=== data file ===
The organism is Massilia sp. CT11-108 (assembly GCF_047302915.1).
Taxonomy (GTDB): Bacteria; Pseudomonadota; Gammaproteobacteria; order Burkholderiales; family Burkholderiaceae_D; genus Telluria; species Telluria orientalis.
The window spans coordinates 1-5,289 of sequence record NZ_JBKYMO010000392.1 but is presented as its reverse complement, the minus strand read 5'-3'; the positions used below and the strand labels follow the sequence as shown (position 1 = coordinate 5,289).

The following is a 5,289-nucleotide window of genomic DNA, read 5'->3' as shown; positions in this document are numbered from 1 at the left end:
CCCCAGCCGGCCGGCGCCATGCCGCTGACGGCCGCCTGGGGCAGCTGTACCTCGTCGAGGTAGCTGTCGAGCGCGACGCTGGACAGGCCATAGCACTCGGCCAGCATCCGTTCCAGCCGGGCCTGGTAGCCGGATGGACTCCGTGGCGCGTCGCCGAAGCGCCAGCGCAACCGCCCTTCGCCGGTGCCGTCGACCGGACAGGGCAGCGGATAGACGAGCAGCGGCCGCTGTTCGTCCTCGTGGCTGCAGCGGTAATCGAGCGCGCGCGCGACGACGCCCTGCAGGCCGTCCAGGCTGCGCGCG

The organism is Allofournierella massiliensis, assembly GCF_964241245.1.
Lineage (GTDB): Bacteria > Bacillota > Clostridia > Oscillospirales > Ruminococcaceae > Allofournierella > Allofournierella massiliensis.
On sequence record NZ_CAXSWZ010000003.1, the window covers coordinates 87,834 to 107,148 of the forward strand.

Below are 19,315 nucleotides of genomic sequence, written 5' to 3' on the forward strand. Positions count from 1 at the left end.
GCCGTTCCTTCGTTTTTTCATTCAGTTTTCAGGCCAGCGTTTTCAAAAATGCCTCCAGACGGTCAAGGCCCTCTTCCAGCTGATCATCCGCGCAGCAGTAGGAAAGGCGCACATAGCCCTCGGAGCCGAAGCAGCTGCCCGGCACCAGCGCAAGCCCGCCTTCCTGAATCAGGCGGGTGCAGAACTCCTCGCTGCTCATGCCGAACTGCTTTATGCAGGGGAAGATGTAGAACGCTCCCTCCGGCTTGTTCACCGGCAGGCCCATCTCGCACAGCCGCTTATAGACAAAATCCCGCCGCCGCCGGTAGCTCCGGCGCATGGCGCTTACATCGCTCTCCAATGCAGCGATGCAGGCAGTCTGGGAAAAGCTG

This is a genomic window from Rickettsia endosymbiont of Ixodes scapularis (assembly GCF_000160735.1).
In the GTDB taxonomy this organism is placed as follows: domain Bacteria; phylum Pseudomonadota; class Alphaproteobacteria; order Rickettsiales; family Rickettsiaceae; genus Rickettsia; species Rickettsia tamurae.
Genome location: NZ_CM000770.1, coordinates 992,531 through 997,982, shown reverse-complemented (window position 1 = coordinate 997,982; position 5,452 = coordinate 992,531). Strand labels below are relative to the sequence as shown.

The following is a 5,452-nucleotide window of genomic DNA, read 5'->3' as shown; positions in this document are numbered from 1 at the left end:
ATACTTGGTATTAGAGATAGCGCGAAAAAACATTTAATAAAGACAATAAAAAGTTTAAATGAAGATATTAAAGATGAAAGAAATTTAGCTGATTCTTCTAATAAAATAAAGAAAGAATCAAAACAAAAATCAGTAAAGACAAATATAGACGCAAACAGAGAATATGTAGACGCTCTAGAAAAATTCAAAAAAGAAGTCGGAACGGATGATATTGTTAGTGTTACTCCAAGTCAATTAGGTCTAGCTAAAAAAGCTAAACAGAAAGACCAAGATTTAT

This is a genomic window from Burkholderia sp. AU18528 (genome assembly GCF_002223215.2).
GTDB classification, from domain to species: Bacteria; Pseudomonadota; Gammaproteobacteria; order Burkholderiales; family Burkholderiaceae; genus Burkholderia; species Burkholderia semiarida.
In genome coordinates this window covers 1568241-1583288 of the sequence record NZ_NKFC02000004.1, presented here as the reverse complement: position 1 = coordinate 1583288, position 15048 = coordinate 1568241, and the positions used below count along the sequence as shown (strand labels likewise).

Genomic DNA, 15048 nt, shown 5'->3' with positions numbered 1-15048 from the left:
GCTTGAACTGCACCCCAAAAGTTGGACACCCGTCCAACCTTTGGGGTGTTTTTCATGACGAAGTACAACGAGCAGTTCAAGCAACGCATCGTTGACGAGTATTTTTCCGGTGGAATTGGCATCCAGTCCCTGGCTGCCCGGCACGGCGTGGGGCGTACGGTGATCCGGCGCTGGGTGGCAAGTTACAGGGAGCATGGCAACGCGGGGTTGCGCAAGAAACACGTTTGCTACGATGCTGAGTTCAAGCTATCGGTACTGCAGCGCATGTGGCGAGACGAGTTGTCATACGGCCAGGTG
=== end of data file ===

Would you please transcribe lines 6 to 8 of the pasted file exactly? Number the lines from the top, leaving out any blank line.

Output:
The organism is Allofournierella massiliensis, assembly GCF_964241245.1.
Lineage (GTDB): Bacteria > Bacillota > Clostridia > Oscillospirales > Ruminococcaceae > Allofournierella > Allofournierella massiliensis.
On sequence record NZ_CAXSWZ010000003.1, the window covers coordinates 87,834 to 107,148 of the forward strand.